Cloth filtration experiment
|Kona||Kona cotton||A typical quilting fabric widely used in the sewing community and also tested by Lustig et al.||147.5 gsm
|P40||Pellon 40 sew-in midweight stabilizer||A non-woven 85% polyester, 15% viscose interfacing, which Pellon incorrectly described as "100% polyester" on its webpage (!) and so I used it for a while before realizing the error.|
|930||Pellon 930 sew-in midweight||A non-woven 100% polyester interfacing.||41.1 gsm
0.511m x 2m piece weighs 42g
|OlyFun||OlyFun||A non-woven polypropylene intended for crafting projects. Some sewists believe this makes an excellent filter; see makermask.org.||65 gsm
|Flannel||Robert Kaufman cotton flannel||169.5 gsm
5 oz per sq yard
|Sateen||Spoonflower Organic Cotton Sateen||100% organic cotton, weave has smaller gaps than Kona.||130 gsm
(Specified: 3.8 oz per square yard)
142 gsm (Measured)
Microscope photos of these (and other) fabrics are at: ofb.net/~ania/fabrics/
Many studies of cloth masks use submicron particle sizes to test filtration by cloth fabrics and cloth masks, consistent with the 0.3um particle size standard for N95 masks. However, Marr 2020 notes that NaCl and proteins are usually part of the viral droplet, so even dried out particles floating the the air could be expected to be much larger than a single virus. However, Marr does not quantify what the overall particle size range may be.
So... Test with 0.3um or 3.0um particles?
Following is my list of samples for NaCl submicron filtration and 3.0um BFE (Bacterial Filtration Efficiency). Total of 9 samples for NaCl, 4 for BFE.
|Sample ID||Test @0.3um||Test @3.0um||Outer layer||Middle layer||Face layer||Washed?||Description|
|3a||Yes||-||Kona||P40||Flannel||No||My most common construction.|
|4a||Yes||-||Sateen||OlyFun||Flannel||No||My present best guess at the best combination|
|5a||Yes||-||Kona||-||Kona||No||Community minimum: This is common in the sewing community.|
|6a||Yes||-||Kona||OlyFun||Kona||No||Non-woven polypropylene is believed by some sewists to be superior to non-woven polyester for filtration. This sample will allow a comparison, with 6a vs 7a comparing polypropylene vs polyester. Also, while some studies show non-woven polypropylene as filtering well, I haven't seen assessment of filtration after washing.|
|7a||Yes||-||Kona||930||Kona||No||A standard construction in the sewing community.|
|8a||Yes||-||Sateen||930||Sateen||No||Kona cotton has ~130um gaps visible in microscope photographs while this sateen is a similar weight, thinner yarns, and without such gaps. 7a vs 8a will allow comparison of Kona (quilting woven cotton) vs sateen (a woven cotton with fewer gaps between yarns)|
|10a||Yes||-||OlyFun||OlyFun||-||No||Compare similar weight of different non-wovens.
Added circa March 31; results expected mid/late April.
|11a||Yes||-||SmartFab Double-Thick||SmartFab Double-Thick||-||No|
Figure: The lines on the left correspond the submicron NaCl filtration, with solid lines being for unwashed and dashed lines for washed samples. The large X's correspond to BFE data for each plate, with the ranges for each plate annoated at the top. The bars near the middle of the graph show BFE average over all particle sizes, which is the typically reported result from this test.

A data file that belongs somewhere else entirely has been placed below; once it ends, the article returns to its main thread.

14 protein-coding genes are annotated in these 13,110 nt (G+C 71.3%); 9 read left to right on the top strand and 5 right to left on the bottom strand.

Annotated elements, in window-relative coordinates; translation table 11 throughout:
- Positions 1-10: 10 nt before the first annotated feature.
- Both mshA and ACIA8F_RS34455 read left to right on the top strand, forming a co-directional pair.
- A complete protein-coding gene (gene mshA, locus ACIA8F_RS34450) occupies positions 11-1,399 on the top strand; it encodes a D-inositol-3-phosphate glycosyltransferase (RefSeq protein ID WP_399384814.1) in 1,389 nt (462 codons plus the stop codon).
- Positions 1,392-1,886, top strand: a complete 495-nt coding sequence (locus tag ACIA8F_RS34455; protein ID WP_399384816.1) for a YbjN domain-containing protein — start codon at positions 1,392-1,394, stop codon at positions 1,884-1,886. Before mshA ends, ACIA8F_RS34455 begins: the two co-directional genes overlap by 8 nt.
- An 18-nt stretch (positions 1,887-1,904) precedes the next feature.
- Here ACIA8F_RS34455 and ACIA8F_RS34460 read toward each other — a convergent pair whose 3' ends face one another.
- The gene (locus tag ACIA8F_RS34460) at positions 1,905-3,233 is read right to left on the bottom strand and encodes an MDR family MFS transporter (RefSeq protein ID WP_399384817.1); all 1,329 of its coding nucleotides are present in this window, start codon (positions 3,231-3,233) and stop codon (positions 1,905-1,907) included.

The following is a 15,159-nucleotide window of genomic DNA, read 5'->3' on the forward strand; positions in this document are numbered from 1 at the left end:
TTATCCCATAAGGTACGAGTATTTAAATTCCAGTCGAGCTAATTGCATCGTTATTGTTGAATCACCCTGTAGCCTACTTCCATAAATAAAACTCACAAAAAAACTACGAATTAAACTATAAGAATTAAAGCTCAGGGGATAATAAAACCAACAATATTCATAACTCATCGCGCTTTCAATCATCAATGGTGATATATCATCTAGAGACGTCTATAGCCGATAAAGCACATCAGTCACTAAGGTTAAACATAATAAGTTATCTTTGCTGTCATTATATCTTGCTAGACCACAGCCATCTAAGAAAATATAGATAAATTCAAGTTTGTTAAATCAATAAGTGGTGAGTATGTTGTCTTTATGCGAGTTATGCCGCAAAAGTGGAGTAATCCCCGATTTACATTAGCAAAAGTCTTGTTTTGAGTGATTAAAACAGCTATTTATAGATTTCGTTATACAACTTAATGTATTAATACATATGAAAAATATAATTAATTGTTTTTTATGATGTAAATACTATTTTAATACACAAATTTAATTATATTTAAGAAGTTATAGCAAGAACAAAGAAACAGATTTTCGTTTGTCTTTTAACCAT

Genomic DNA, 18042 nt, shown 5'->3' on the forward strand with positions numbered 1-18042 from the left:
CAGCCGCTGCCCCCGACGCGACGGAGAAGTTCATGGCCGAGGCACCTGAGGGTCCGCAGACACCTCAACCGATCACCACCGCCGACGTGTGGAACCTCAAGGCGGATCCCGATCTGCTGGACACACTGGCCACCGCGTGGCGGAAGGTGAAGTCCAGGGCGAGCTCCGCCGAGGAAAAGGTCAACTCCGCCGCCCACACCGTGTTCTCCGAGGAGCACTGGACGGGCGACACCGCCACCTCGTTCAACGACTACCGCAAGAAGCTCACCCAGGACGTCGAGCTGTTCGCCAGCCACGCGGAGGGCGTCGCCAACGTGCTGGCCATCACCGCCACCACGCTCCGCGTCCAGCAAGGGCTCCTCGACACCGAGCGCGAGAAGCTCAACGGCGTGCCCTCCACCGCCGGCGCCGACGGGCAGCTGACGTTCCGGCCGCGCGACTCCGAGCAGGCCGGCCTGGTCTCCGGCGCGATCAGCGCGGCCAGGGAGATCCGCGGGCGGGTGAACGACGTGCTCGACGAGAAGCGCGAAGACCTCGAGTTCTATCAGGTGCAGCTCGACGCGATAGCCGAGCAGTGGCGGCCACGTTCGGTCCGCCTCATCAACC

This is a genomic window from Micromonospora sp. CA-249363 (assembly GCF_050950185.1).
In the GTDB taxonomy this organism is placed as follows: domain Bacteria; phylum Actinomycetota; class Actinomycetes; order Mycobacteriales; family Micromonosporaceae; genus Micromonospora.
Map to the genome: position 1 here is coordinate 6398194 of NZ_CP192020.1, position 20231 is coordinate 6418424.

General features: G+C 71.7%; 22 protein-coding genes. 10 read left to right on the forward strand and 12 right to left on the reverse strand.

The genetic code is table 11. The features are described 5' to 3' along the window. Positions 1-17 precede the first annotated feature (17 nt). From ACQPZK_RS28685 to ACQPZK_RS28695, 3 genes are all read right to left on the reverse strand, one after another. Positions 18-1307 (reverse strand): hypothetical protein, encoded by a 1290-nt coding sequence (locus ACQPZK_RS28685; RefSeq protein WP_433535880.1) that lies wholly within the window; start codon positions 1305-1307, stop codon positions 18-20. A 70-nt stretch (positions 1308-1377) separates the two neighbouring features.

Observations on combined submicron NaCl and BFE results:
Observations on submicron NaCl results:
|Results of submicron NaCl testing|
|Sample ID||Layers||Washed?||Filtration at most penetrating particle size||Resistance (mmH2O)|
MakerMask.org has a nice summary of this new standard for face coverings. Masks are rated for filtration of 0.3um particles, like N95 standards and unlike the European standard for community face coverings (CWA 17553) which tests with 3.0um particles. Masks are also rated for breathability.
|ASTM F3502||My samples|
|Filtration||Level 1||≥20%||All my samples filtered ≥20% @ 0.3um except the two layers of Kona cotton.|
|Level 2||≥50%||None of my samples filtered ≥50% @ 0.3um, though the sateen/OlyFun/flannel was close. The data shows a surprisingly large dip right at 0.3um. If this dip is measurement noise, and we interpolate betewen the 0.2um and 0.4um points, sateen/OlyFun/flannel would pass.|
|Breathability||Level 1||≤ 15 mm H2O||All my samples were consistent with Level 1|
|Level 2||≤ 6 mm H2O||Several samples were marginal, suggesting that a larger batch (as required by the standard) would be unlikely to pass due to normal manufacturing variation, but that masks sewn with the proposed materials would not be grossly less comfortable than a Level 2 mask.|
We can extract the filtration improvement due to the addition of layers by comparing samples that differ in only that one layer. Assume for simplicity that: PTOT = P1 * P2, where PTOT is the total penetration of a multi-layer fabric combination, and P1 and P2 are the penetration amounts for the constituent single layers.
|For 0.8μm, assuming PTOT = P1 * P2|
|Calculated Filtration Efficiency of Single Layer||Source data (measured)||Comments|
|OlyFun||47.78%||Kona/OlyFun/Kona, Ptot=39.2%||Kona/Kona, P1=73.6%|
|Pellon 930||27.65%||Kona/930/Kona, Ptot=53.5%||Kona/Kona, P1=73.6%||Pellon 930 is 41.1gsm (measured) while OlyFun is 65gsm (specified). If we scale up the estimated Pellon 930 efficiency by 65/41.1, we get 43.77%, which is very close to OlyFun. This suggests that a similar weight of Pellon 930 (a non-woven polyester) may give similar filtration as a similar weight of OlyFun (a non-woven polypropylene).|
|PTOT = 73.6% = PKona2|
Admittedly, we know from that the first layer seems to contribute more than successive layers of the same type. Zangmeister 2020